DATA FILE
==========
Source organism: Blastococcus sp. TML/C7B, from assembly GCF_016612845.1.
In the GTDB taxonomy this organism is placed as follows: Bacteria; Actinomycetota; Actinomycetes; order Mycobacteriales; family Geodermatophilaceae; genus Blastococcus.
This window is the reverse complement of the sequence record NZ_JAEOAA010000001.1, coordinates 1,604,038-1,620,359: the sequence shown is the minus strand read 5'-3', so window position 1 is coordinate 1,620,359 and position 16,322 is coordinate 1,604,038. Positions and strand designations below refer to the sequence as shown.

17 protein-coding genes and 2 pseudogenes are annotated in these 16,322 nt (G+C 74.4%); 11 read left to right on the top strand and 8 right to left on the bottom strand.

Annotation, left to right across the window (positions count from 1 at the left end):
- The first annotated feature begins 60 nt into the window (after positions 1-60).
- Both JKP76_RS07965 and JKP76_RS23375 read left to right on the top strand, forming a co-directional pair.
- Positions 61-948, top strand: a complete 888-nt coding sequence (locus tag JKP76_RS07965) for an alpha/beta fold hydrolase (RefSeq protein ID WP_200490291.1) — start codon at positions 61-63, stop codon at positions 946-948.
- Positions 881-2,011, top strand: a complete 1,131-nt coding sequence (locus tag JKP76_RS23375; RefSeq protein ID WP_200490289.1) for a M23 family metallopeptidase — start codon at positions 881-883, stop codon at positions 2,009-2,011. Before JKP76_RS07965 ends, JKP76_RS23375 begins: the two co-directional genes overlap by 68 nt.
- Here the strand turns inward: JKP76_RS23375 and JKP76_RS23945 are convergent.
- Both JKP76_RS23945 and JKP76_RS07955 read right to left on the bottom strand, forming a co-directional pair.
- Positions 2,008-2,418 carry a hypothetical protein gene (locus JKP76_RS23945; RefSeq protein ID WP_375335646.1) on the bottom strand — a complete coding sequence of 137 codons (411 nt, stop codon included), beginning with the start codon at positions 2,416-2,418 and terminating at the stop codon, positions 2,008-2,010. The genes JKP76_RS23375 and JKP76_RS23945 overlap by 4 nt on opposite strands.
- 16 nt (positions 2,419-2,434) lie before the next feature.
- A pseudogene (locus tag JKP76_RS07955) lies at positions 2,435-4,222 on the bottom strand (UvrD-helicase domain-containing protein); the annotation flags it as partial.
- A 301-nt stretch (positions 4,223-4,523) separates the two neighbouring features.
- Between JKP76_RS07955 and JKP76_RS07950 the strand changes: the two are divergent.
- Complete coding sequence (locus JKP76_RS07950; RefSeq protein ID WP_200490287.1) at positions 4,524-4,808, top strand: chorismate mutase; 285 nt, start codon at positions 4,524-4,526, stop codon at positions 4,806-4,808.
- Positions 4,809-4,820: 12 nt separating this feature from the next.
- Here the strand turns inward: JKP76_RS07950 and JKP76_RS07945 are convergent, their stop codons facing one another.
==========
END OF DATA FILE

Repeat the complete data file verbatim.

Source organism: Blastococcus sp. TML/C7B, from assembly GCF_016612845.1.
In the GTDB taxonomy this organism is placed as follows: Bacteria; Actinomycetota; Actinomycetes; order Mycobacteriales; family Geodermatophilaceae; genus Blastococcus.
This window is the reverse complement of the sequence record NZ_JAEOAA010000001.1, coordinates 1,604,038-1,620,359: the sequence shown is the minus strand read 5'-3', so window position 1 is coordinate 1,620,359 and position 16,322 is coordinate 1,604,038. Positions and strand designations below refer to the sequence as shown.

17 protein-coding genes and 2 pseudogenes are annotated in these 16,322 nt (G+C 74.4%); 11 read left to right on the top strand and 8 right to left on the bottom strand.

Annotation, left to right across the window (positions count from 1 at the left end):
- The first annotated feature begins 60 nt into the window (after positions 1-60).
- Both JKP76_RS07965 and JKP76_RS23375 read left to right on the top strand, forming a co-directional pair.
- Positions 61-948, top strand: a complete 888-nt coding sequence (locus tag JKP76_RS07965) for an alpha/beta fold hydrolase (RefSeq protein ID WP_200490291.1) — start codon at positions 61-63, stop codon at positions 946-948.
- Positions 881-2,011, top strand: a complete 1,131-nt coding sequence (locus tag JKP76_RS23375; RefSeq protein ID WP_200490289.1) for a M23 family metallopeptidase — start codon at positions 881-883, stop codon at positions 2,009-2,011. Before JKP76_RS07965 ends, JKP76_RS23375 begins: the two co-directional genes overlap by 68 nt.
- Here the strand turns inward: JKP76_RS23375 and JKP76_RS23945 are convergent.
- Both JKP76_RS23945 and JKP76_RS07955 read right to left on the bottom strand, forming a co-directional pair.
- Positions 2,008-2,418 carry a hypothetical protein gene (locus JKP76_RS23945; RefSeq protein ID WP_375335646.1) on the bottom strand — a complete coding sequence of 137 codons (411 nt, stop codon included), beginning with the start codon at positions 2,416-2,418 and terminating at the stop codon, positions 2,008-2,010. The genes JKP76_RS23375 and JKP76_RS23945 overlap by 4 nt on opposite strands.
- 16 nt (positions 2,419-2,434) lie before the next feature.
- A pseudogene (locus tag JKP76_RS07955) lies at positions 2,435-4,222 on the bottom strand (UvrD-helicase domain-containing protein); the annotation flags it as partial.
- A 301-nt stretch (positions 4,223-4,523) separates the two neighbouring features.
- Between JKP76_RS07955 and JKP76_RS07950 the strand changes: the two are divergent.
- Complete coding sequence (locus JKP76_RS07950; RefSeq protein ID WP_200490287.1) at positions 4,524-4,808, top strand: chorismate mutase; 285 nt, start codon at positions 4,524-4,526, stop codon at positions 4,806-4,808.
- Positions 4,809-4,820: 12 nt separating this feature from the next.
- Here the strand turns inward: JKP76_RS07950 and JKP76_RS07945 are convergent, their stop codons facing one another.